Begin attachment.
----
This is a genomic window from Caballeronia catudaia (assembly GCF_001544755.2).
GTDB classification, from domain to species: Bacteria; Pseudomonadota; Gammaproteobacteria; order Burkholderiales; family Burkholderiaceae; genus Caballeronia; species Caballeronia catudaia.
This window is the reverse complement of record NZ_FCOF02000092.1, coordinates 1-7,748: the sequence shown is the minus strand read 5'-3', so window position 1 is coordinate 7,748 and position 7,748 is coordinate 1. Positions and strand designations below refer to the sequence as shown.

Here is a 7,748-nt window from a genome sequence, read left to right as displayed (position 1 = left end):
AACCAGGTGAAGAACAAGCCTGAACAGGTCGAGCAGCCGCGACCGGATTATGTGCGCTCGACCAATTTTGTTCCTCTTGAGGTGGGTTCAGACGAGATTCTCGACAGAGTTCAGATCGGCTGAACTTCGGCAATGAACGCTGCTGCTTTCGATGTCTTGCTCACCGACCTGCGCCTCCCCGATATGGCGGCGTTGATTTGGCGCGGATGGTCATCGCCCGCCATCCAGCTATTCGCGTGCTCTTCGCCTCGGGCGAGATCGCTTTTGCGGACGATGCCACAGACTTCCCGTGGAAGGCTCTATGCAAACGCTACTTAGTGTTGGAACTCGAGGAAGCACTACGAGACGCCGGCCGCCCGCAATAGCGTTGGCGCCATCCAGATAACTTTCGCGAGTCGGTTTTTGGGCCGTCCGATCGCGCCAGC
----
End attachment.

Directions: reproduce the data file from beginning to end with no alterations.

This is a genomic window from Caballeronia catudaia (assembly GCF_001544755.2).
GTDB classification, from domain to species: Bacteria; Pseudomonadota; Gammaproteobacteria; order Burkholderiales; family Burkholderiaceae; genus Caballeronia; species Caballeronia catudaia.
This window is the reverse complement of record NZ_FCOF02000092.1, coordinates 1-7,748: the sequence shown is the minus strand read 5'-3', so window position 1 is coordinate 7,748 and position 7,748 is coordinate 1. Positions and strand designations below refer to the sequence as shown.

Here is a 7,748-nt window from a genome sequence, read left to right as displayed (position 1 = left end):
AACCAGGTGAAGAACAAGCCTGAACAGGTCGAGCAGCCGCGACCGGATTATGTGCGCTCGACCAATTTTGTTCCTCTTGAGGTGGGTTCAGACGAGATTCTCGACAGAGTTCAGATCGGCTGAACTTCGGCAATGAACGCTGCTGCTTTCGATGTCTTGCTCACCGACCTGCGCCTCCCCGATATGGCGGCGTTGATTTGGCGCGGATGGTCATCGCCCGCCATCCAGCTATTCGCGTGCTCTTCGCCTCGGGCGAGATCGCTTTTGCGGACGATGCCACAGACTTCCCGTGGAAGGCTCTATGCAAACGCTACTTAGTGTTGGAACTCGAGGAAGCACTACGAGACGCCGGCCGCCCGCAATAGCGTTGGCGCCATCCAGATAACTTTCGCGAGTCGGTTTTTGGGCCGTCCGATCGCGCCAGC